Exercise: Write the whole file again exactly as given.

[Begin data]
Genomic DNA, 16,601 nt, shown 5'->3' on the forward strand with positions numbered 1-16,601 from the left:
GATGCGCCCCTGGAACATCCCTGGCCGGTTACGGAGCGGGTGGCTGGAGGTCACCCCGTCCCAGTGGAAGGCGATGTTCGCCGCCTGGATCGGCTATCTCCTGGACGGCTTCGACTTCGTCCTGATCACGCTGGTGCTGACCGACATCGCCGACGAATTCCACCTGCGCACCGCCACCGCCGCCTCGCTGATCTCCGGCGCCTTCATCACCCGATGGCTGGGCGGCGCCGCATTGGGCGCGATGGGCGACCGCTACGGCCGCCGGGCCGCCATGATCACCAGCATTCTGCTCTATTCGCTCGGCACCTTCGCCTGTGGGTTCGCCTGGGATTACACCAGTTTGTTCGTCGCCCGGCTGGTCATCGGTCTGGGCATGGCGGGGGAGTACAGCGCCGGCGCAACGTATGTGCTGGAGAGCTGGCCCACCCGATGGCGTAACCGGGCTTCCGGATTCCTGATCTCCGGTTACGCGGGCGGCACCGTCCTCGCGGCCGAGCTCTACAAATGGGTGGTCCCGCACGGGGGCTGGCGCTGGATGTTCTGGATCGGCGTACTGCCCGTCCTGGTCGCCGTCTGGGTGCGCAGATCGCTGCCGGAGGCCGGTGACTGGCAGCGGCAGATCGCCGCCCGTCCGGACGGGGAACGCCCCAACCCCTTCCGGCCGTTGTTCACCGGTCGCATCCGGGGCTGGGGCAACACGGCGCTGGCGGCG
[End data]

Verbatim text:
Genomic DNA, 16,601 nt, shown 5'->3' on the forward strand with positions numbered 1-16,601 from the left:
GATGCGCCCCTGGAACATCCCTGGCCGGTTACGGAGCGGGTGGCTGGAGGTCACCCCGTCCCAGTGGAAGGCGATGTTCGCCGCCTGGATCGGCTATCTCCTGGACGGCTTCGACTTCGTCCTGATCACGCTGGTGCTGACCGACATCGCCGACGAATTCCACCTGCGCACCGCCACCGCCGCCTCGCTGATCTCCGGCGCCTTCATCACCCGATGGCTGGGCGGCGCCGCATTGGGCGCGATGGGCGACCGCTACGGCCGCCGGGCCGCCATGATCACCAGCATTCTGCTCTATTCGCTCGGCACCTTCGCCTGTGGGTTCGCCTGGGATTACACCAGTTTGTTCGTCGCCCGGCTGGTCATCGGTCTGGGCATGGCGGGGGAGTACAGCGCCGGCGCAACGTATGTGCTGGAGAGCTGGCCCACCCGATGGCGTAACCGGGCTTCCGGATTCCTGATCTCCGGTTACGCGGGCGGCACCGTCCTCGCGGCCGAGCTCTACAAATGGGTGGTCCCGCACGGGGGCTGGCGCTGGATGTTCTGGATCGGCGTACTGCCCGTCCTGGTCGCCGTCTGGGTGCGCAGATCGCTGCCGGAGGCCGGTGACTGGCAGCGGCAGATCGCCGCCCGTCCGGACGGGGAACGCCCCAACCCCTTCCGGCCGTTGTTCACCGGTCGCATCCGGGGCTGGGGCAACACGGCGCTGGCGGCG